Bitcoin’s critics point to the fact that it’s no longer a reasonable medium of exchange. The popularity of Bitcoin has meant that users must increase their fees to get the network to process their transactions quickly. The rising price of sending funds renders it unsuitable for sending small transactions and the fact that a simple transfer can take several hours instead of minutes is also an issue which many people highlight as a shortcoming of Bitcoin.
These criticism is fair if Bitcoin is to become a replacement for all currencies. However, they are irrelevant to its use as a store of value. There are many who argue that the robust, unbreakable security model of Bitcoin is worth paying high transaction costs. Bitcoin is the first form of money that is impossible to confiscate. If stored correctly, the necessary keys to access funds can be kept in one person’s head. How does a person or government take that from you? Well, they can’t.
The Case for Ether
Current Ethereum price - $950.
Whereas Bitcoin is evolving into a sort of digital gold, the Ethereum network’s native token, Ether, is a different beast entirely. It’s potential for growth lies in the fact that it’s a platform for decentralised applications to run on. This could be enormous. However, it also might not work at all. The hope is that by using the additional functionality of Ether, developers can make programs which run atop the network, providing additional value to it. Ideas like Golem and Gnosis aim to decentralize existing services, providing a more transparent product which will hopefully create greater fairness with less reliance on middlemen across a range of industries. However for now, this is very much in the drawing-board phase of development.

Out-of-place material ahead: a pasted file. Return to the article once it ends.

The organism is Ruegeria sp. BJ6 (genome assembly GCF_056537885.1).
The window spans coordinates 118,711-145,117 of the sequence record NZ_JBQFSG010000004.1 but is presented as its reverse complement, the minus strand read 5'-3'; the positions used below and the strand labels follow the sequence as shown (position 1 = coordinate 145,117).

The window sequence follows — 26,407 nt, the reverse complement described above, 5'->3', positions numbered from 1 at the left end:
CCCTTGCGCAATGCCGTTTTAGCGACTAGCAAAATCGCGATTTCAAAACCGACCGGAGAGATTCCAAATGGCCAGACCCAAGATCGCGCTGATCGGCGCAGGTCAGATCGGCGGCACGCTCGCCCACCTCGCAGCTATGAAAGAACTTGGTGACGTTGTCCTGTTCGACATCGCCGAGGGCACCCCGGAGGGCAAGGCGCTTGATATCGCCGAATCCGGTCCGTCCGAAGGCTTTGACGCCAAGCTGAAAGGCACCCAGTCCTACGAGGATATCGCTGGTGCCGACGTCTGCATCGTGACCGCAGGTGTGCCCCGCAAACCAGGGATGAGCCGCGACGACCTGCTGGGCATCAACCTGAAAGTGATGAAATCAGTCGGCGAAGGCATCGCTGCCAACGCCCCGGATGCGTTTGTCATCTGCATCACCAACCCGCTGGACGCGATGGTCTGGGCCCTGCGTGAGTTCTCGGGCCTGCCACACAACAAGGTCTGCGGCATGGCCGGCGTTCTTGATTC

If Ethereum succeeds in its ambitions to decentralise everything, the price will presumably end up many times greater than its current level. However, it faces much greater challenges along the way. Firstly, there’s the issue of scalability. This is consistent with all blockchains, and successfully creating one that is truly decentralised and can cater for billions of simultaneous users is the golden ticket in the space. The recent example of CryptoKittie and the chaos that ensued from the summer of ICOs highlight how far we are from the ambitious plans of Ethereum’s global supercomputer. The network freezes up and becomes unusable at the slightest hint of increased traffic. This isn’t too bad when you’re using it for “digital cats.” However, if you’re running enterprise level software for the planet’s largest companies, you’re going to need far greater consistency of service.